Monday, 9 March 2015

Great exit of most sacked editor

Vinod Mehta is no more. Most of English newspapers and the virtual world of netizens is full of accounts of greatness of the Editor who had visible presence in both print and electronic medium.
This is a rare phenomenon in the media world driven by tall egos where everyone thinks that other one is a kind of scoundrel and generally have contempt for most of peers and superiors all alike.

I do not know this lucknow boy nor do I have any kind of indirect experience of interaction with him. Like most of others, I saw and heard him in TV debates. But of late I developed a great liking for his tweets written with handle drunken Vinod Mehta.

No doubt, he must be having someone to tweet. But the fact remains that the tweets of drunken Vinod Mehta had sober and quite witty mind of Vinod Mehta. His straightforward views without mincing any word gave his views in 140 chracters. It represented free, frank and fearless Vinod Mehta.
In his obit Arnab Goswami has frankly admitted that he and Vinod disagreed on most of issue, still Arnab liked him for his natural response. He says that his idol is Vinod Mehta and says he was the editor, he never had.
Those who have seen shouting and barking Arnab, find an emotional but rational Arnab when he writes about him.
M J Akbar says, He began as an editor and died as an editor more than four decades later. He never took a demotion which is saying something.
What was so great about this editor? Today when editors are succumbing to all kind of management trick, Vinod Mehta was the editor who preferred sacking and in the process changed more than half a dozen publication. Most of them were launched by him and after some time Mehta was out.

Today Indian media needs such editors who very closely guard precious editorial freedom. Probably because most of the editors lack these guts, they found in Vinod Mehta an icon to adulate in his death. Naturally hardly anyone could afford free and fearless Editor.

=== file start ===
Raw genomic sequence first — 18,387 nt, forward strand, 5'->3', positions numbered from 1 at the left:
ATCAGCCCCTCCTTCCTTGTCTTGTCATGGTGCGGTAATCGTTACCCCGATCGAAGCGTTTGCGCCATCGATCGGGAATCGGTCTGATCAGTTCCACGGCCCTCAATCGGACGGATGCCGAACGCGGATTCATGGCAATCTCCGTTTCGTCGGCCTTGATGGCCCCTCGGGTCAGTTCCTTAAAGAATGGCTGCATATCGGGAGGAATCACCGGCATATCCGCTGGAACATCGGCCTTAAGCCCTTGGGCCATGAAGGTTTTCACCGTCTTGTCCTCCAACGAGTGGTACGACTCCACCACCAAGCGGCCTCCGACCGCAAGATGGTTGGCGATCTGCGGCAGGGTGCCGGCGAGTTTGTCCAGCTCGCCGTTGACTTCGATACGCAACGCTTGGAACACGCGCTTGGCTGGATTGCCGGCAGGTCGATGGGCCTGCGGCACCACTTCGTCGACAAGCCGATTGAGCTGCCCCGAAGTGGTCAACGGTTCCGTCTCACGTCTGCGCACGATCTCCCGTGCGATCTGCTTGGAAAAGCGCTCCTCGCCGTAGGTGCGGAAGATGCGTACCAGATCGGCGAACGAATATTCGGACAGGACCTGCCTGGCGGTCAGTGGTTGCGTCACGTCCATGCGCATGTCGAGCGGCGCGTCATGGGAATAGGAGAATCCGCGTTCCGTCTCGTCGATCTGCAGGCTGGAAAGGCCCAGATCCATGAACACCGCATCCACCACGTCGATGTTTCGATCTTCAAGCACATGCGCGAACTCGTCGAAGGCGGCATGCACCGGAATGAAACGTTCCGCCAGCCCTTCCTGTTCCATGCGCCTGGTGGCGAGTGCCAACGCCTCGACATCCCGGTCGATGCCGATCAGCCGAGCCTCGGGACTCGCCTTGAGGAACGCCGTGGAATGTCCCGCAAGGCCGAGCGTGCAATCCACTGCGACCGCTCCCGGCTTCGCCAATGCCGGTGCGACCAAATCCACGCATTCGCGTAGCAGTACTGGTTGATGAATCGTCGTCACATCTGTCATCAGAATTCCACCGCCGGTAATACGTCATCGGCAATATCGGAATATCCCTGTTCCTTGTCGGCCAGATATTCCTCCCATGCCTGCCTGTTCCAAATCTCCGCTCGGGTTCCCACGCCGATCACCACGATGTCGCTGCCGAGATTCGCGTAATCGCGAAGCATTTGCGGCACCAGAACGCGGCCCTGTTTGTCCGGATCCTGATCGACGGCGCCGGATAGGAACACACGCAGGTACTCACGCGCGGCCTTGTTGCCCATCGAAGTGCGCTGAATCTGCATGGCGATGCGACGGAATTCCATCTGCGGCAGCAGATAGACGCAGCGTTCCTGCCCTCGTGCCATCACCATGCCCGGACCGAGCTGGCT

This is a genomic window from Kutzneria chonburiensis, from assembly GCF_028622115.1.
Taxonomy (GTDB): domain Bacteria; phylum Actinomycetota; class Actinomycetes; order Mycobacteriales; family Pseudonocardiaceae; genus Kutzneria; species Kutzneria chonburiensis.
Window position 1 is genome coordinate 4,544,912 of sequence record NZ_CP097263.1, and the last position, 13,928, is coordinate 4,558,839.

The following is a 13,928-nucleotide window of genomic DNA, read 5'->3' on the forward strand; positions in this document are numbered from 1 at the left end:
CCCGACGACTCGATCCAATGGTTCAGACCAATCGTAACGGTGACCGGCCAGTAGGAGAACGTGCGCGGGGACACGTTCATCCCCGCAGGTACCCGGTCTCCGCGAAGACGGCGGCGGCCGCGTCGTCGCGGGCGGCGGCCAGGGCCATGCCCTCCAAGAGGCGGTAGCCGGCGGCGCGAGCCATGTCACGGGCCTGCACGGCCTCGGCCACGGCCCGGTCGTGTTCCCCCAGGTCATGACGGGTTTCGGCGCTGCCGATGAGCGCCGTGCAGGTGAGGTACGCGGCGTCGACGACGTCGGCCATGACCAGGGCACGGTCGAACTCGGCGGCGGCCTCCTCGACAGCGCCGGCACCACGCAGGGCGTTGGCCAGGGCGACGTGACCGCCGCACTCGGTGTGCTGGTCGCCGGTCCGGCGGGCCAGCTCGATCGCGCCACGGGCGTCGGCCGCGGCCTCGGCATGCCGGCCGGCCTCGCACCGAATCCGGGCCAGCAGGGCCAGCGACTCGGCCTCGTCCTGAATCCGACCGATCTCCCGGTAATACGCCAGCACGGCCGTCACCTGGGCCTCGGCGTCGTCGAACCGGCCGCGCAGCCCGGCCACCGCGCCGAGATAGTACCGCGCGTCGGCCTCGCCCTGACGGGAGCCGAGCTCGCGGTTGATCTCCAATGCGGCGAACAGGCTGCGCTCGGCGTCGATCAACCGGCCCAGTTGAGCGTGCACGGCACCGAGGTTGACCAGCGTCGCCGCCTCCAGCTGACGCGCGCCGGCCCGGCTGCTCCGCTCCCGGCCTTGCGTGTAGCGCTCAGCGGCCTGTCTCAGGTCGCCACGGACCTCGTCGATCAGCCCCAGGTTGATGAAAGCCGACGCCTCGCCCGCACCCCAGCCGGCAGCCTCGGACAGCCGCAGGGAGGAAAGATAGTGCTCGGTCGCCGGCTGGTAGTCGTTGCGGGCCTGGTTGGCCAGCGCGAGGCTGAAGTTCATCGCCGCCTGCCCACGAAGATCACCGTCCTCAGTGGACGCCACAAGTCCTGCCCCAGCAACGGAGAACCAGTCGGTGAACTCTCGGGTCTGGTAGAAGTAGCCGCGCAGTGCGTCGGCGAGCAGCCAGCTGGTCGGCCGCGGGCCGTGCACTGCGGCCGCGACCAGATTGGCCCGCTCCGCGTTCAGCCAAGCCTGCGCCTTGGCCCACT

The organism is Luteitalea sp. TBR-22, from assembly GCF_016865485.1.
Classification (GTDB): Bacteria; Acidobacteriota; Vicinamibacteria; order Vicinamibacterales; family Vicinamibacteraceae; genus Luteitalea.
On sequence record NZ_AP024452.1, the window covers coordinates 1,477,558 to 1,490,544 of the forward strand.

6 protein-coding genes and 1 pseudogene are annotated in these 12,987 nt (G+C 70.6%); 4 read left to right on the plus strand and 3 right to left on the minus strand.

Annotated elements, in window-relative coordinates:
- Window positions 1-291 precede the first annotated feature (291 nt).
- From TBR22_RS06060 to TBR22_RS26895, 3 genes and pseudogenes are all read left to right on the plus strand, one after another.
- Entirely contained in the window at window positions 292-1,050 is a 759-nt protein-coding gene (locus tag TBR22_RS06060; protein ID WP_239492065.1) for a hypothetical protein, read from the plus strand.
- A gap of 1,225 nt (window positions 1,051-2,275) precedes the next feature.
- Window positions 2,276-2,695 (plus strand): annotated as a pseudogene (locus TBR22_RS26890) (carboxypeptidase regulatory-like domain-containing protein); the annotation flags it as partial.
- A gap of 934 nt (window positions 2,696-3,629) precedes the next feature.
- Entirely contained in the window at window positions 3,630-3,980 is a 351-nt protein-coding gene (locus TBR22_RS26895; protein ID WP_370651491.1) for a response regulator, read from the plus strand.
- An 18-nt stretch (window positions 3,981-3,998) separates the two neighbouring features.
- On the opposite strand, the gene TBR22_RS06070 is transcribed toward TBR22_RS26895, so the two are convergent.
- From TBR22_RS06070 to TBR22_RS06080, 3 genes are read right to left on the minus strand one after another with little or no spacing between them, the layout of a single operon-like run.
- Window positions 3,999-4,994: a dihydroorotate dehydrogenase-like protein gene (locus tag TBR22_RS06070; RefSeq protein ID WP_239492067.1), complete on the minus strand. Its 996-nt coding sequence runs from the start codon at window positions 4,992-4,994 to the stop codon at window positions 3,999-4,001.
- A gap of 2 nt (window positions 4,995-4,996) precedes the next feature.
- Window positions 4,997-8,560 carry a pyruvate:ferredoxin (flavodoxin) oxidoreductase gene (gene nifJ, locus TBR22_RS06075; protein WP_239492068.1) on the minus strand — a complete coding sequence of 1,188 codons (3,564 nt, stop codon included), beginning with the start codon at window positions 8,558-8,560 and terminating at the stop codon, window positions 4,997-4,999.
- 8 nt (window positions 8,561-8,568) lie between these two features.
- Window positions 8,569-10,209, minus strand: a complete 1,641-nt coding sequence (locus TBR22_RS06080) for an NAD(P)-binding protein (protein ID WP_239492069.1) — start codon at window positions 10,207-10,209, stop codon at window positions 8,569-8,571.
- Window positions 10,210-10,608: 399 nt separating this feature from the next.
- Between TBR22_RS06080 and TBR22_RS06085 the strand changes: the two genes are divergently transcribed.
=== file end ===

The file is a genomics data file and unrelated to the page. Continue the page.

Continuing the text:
Vinod Mehta knew this truth very well. That’s why he had named his dog Editor.

This is how Smita Gupta described his career graph in brief in obituary in The Hindu , Vinod Mehta came to journalism from the world of advertising. In his early years in Mumbai, when he launched Debonair, everyone was fair game. But when he moved to newspaper journalism with The Indian Post first and then to The Independent and finally The Pioneer, he gradually learnt over the years, to his cost, that newspaper proprietors were not always willing to risk hurting the fragile egos of politicians. But till the end, he never quite lost his irreverence.
His stints in all three newspapers were short, but despite the brevity of the tenures — a few years each — he left the stamp of his personality on them. He attracted some of the most talented journalists, created great teams, and then gave them the freedom to work. It was only at the Outlook, the last organisation he launched in Delhi, that he lasted 17 years, creating a rival to India Today.
One can get idea of Vinod Mehta in his own words in the two books he wrote, Lucknow boy and its sequel Editor unplugged.

Mehta did not have any gurus but admitted that two journalists influenced him: Nikhil Chakravarty for his honesty and fairness, and Khushwant Singh for his mischief and malice. “To deny that I shall miss being an editor would be a towering lie,” he wrote in his book. “If the fairy godmother granted me the luxury of choosing a profession for my next janam (life), I would say without hesitation, editor.”

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